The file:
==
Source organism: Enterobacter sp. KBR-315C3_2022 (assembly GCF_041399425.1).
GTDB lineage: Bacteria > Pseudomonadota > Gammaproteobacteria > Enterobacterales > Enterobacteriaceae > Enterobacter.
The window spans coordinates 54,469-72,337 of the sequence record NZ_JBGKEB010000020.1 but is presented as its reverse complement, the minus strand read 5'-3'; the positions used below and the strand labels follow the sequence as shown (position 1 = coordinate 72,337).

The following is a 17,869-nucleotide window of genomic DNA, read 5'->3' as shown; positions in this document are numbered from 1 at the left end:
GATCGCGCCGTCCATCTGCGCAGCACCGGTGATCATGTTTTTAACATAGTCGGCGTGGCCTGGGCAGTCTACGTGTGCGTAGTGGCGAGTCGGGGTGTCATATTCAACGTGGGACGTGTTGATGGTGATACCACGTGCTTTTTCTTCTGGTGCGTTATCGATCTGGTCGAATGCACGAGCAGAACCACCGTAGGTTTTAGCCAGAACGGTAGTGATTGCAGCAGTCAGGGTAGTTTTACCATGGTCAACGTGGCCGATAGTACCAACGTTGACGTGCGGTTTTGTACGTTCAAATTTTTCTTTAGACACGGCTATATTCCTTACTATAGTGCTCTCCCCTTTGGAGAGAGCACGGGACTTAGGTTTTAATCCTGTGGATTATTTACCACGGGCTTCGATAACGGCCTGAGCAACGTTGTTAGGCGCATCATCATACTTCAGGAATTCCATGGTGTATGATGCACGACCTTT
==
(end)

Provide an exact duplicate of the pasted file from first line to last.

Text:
Source organism: Enterobacter sp. KBR-315C3_2022 (assembly GCF_041399425.1).
GTDB lineage: Bacteria > Pseudomonadota > Gammaproteobacteria > Enterobacterales > Enterobacteriaceae > Enterobacter.
The window spans coordinates 54,469-72,337 of the sequence record NZ_JBGKEB010000020.1 but is presented as its reverse complement, the minus strand read 5'-3'; the positions used below and the strand labels follow the sequence as shown (position 1 = coordinate 72,337).

The following is a 17,869-nucleotide window of genomic DNA, read 5'->3' as shown; positions in this document are numbered from 1 at the left end:
GATCGCGCCGTCCATCTGCGCAGCACCGGTGATCATGTTTTTAACATAGTCGGCGTGGCCTGGGCAGTCTACGTGTGCGTAGTGGCGAGTCGGGGTGTCATATTCAACGTGGGACGTGTTGATGGTGATACCACGTGCTTTTTCTTCTGGTGCGTTATCGATCTGGTCGAATGCACGAGCAGAACCACCGTAGGTTTTAGCCAGAACGGTAGTGATTGCAGCAGTCAGGGTAGTTTTACCATGGTCAACGTGGCCGATAGTACCAACGTTGACGTGCGGTTTTGTACGTTCAAATTTTTCTTTAGACACGGCTATATTCCTTACTATAGTGCTCTCCCCTTTGGAGAGAGCACGGGACTTAGGTTTTAATCCTGTGGATTATTTACCACGGGCTTCGATAACGGCCTGAGCAACGTTGTTAGGCGCATCATCATACTTCAGGAATTCCATGGTGTATGATGCACGACCTTT